Alaska's $100 million plastic pollution problem catches congressional attention

WASHINGTON — Alaska Sen. Dan Sullivan turned the focus of a congressional committee toward the mounting problems of marine debris polluting the shores of Alaska and the oceans Tuesday, in an effort to seek bipartisan policy solutions.

"While the problem of marine debris is apparent, there is clearly work to be done to identify effective strategies to prevent further pollution of the marine environment and mitigate the harm caused to our wildlife, Sullivan said at the start of the hearing. Sullivan initiated the hearing in the Fisheries, Water and Wildlife Subcommittee, which he chairs.

Witnesses, including Chris Pallister, president of Gulf of Alaska Keeper, told the congressional panel that dealing with the issue will take funding, enforcement, education and international cooperation — no simple lift.

Sullivan said he and Whitehouse "are already talking about looking into some of the ideas to address this," and there is a "bipartisan consensus to take action here… Stay tuned."

Removing marine debris that is already washing ashore is only a "short term fix" as the problem replicates "at the next high tide," said Jim Kurth, deputy director at the U.S. Fish and Wildlife Service.  "The scale and complexity of this problem outstrips the ability of any agency or nation to address alone," Kurth said.

The scale is massive. Cleaning just the most impacted shorelines in Alaska would cost at least $100 million, Pallister told the committee.

At one point, Sen. Sheldon Whitehouse D-Rhode Island stopped Pallister's testimony in disbelief, and asked him to repeat what he'd told them about an ongoing Alaska cleanup effort in an area that holds 30 tons of plastic debris per mile, along shorelines with virtually no vehicle access.

"It's a dangerous place to work. It's incredibly challenging," Pallister said. And "there's thousands of miles like that in Alaska."

"There has to be a deeper way we can address this with other nations," Sullivan said.

The problem is one inextricably linked to consumer goods, as global industries increased production of plastic annually for the last 65 years, said Jenna Jambeck, professor of environmental engineering at the University of Georgia. In 2014, the world produced 311 million metric tons of plastic, and roughly 8 million metric tons of new plastic end up in the ocean every year, Jambeck said.

Witnesses pointed to research that shows there are five main countries responsible for most of the marine debris problem, which is mostly a plastic problem: China, Thailand, the Philippines, Vietnam, and Indonesia — all rapidly developing nations.

In Alaska, 90 percent of the debris that washes ashore comes from foreign countries, by volume. But by weight, more than half of the debris comes from commercial fishing — nets, pallets, crates, buoys and other items, Pallister said. And it doesn't come from Alaskan fisheries, he said, but from international dumping and sunken fishing and cargo ships.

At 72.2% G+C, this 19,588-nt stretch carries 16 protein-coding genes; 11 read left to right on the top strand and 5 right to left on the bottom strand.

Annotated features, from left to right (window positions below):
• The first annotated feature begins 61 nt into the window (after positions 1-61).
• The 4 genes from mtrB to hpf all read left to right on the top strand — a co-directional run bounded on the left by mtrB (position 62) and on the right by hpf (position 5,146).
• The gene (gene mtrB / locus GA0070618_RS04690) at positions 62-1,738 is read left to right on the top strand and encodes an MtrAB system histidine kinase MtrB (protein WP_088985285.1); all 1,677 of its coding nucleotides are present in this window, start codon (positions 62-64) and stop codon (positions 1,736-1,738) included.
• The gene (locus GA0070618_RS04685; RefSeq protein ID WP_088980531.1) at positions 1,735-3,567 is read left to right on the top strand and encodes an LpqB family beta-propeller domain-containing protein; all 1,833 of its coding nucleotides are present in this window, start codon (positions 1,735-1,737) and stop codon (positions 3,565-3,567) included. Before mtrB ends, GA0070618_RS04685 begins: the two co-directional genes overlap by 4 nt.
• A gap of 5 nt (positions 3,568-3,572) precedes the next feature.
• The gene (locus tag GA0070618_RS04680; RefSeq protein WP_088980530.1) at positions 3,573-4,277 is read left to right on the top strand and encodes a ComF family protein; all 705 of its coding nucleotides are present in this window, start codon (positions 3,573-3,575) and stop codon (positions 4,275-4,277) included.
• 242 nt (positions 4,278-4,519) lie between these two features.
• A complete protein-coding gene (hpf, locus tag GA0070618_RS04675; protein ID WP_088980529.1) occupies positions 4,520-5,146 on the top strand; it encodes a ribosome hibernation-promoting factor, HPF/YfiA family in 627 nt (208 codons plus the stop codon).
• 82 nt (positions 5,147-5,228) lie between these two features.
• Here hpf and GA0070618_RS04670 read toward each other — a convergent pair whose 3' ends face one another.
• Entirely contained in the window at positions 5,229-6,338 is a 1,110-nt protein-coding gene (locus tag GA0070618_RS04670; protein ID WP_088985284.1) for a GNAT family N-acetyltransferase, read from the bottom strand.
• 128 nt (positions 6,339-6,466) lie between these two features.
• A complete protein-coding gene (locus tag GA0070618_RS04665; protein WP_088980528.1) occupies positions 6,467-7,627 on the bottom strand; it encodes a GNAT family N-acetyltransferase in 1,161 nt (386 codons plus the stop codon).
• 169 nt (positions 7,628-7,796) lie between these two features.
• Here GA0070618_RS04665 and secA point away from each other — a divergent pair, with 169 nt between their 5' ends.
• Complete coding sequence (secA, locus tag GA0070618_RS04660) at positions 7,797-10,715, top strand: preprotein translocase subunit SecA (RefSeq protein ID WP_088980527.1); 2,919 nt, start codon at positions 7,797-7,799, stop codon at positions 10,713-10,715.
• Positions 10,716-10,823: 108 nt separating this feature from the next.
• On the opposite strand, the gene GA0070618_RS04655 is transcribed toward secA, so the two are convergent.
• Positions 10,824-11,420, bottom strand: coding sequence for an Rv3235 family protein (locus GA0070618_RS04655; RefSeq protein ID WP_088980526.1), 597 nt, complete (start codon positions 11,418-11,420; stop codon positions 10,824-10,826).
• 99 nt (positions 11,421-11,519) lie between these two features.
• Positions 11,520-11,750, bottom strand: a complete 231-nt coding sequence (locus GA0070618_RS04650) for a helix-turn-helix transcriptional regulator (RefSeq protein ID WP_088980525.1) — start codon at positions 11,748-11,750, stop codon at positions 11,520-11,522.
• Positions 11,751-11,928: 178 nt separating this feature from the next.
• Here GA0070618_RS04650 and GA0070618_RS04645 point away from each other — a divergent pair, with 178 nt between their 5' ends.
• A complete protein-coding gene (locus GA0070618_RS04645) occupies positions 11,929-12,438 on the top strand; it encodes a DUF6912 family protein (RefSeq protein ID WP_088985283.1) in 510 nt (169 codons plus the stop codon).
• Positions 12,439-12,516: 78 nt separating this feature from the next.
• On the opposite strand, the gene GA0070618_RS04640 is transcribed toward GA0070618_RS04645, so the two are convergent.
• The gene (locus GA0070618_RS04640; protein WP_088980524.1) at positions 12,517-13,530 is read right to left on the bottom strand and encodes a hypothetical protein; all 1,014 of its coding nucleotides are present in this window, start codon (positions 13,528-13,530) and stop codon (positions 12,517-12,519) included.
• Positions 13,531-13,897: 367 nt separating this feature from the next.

The National Oceanic and Atmospheric Administration, which leads a multi-agency task force focused on marine debris, says the "marine debris problem is different in Alaska than in other parts of the United States," due to the massive and remote coastline.

The issue of marine debris is not just one of toxic shoreline pollution, but a problem of ingested chemicals that remain from decomposing plastics. Smaller animals eat them, and they bioaccumulate. As larger fish eat smaller fish, the chemicals, such as phthalates, move up the food chain with them.

"This could come home to roost in Alaskan salmon," Whitehouse said.

The witnesses largely agreed that plastics are the most pressing marine debris problem.

But they had varied suggestions for how to approach it.

Some suggested tackling trade agreements with developing countries to ensure the U.S. isn't buying products that are cheaper because the producers pollute with impunity.

Kurth said that the Fish and Wildlife Service could use additional authority to recover damages when national wildlife refuges are damaged. NOAA and National Park Service have such authority, but the FWS does not.

Sullivan wondered whether there might be some international approach to deal with pollution that comes from shores, rather than ships.

Jambeck suggested that the U.S. should be a leader in ongoing discussions at the United Nations.

"This is a massive problem and there's no silver bullet," said Nicholas Mallos, director of the Trash Free Seas Program at Ocean Conservancy. But, he said, minimizing waste and better the waste stream of developing countries are important routes. "This is not currently a China problem or a Philippines issue… (but) an unintended consequence of rapid development," Mallos said.

But Pallister said there are underemployed legal options.

"There's a lot of shipping companies that lose containers, and nobody ever goes after them for the damage they cause on shore," Pallister said. He noted one Chinese shipping company that lost 29 containers in 2012, spreading debris across the Gulf of Alaska, and said that property owners — in this case the federal government — could go after the shipping companies for tens of millions of dollars that could be spent on cleanup.

"That's something that ought to be explored," Pallister said.